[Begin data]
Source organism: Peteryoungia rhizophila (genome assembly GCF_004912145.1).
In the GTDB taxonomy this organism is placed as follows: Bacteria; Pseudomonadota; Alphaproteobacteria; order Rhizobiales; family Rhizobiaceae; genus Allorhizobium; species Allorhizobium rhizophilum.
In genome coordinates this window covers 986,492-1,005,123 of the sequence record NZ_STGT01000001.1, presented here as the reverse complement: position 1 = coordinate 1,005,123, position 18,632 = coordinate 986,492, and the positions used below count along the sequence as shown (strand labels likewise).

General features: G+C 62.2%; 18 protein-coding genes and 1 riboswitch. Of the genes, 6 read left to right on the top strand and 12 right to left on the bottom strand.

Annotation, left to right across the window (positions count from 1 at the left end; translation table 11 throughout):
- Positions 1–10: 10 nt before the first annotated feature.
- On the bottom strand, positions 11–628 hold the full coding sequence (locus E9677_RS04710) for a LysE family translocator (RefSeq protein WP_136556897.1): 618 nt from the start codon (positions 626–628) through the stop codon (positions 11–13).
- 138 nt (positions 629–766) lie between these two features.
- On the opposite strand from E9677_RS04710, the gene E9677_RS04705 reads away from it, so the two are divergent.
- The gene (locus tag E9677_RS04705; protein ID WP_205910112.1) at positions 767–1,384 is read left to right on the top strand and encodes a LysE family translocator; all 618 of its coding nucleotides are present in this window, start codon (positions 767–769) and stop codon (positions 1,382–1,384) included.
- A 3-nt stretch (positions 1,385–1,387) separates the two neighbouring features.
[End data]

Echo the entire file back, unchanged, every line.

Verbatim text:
Source organism: Peteryoungia rhizophila (genome assembly GCF_004912145.1).
In the GTDB taxonomy this organism is placed as follows: Bacteria; Pseudomonadota; Alphaproteobacteria; order Rhizobiales; family Rhizobiaceae; genus Allorhizobium; species Allorhizobium rhizophilum.
In genome coordinates this window covers 986,492-1,005,123 of the sequence record NZ_STGT01000001.1, presented here as the reverse complement: position 1 = coordinate 1,005,123, position 18,632 = coordinate 986,492, and the positions used below count along the sequence as shown (strand labels likewise).

General features: G+C 62.2%; 18 protein-coding genes and 1 riboswitch. Of the genes, 6 read left to right on the top strand and 12 right to left on the bottom strand.

Annotation, left to right across the window (positions count from 1 at the left end; translation table 11 throughout):
- Positions 1–10: 10 nt before the first annotated feature.
- On the bottom strand, positions 11–628 hold the full coding sequence (locus E9677_RS04710) for a LysE family translocator (RefSeq protein WP_136556897.1): 618 nt from the start codon (positions 626–628) through the stop codon (positions 11–13).
- 138 nt (positions 629–766) lie between these two features.
- On the opposite strand from E9677_RS04710, the gene E9677_RS04705 reads away from it, so the two are divergent.
- The gene (locus tag E9677_RS04705; protein ID WP_205910112.1) at positions 767–1,384 is read left to right on the top strand and encodes a LysE family translocator; all 618 of its coding nucleotides are present in this window, start codon (positions 767–769) and stop codon (positions 1,382–1,384) included.
- A 3-nt stretch (positions 1,385–1,387) separates the two neighbouring features.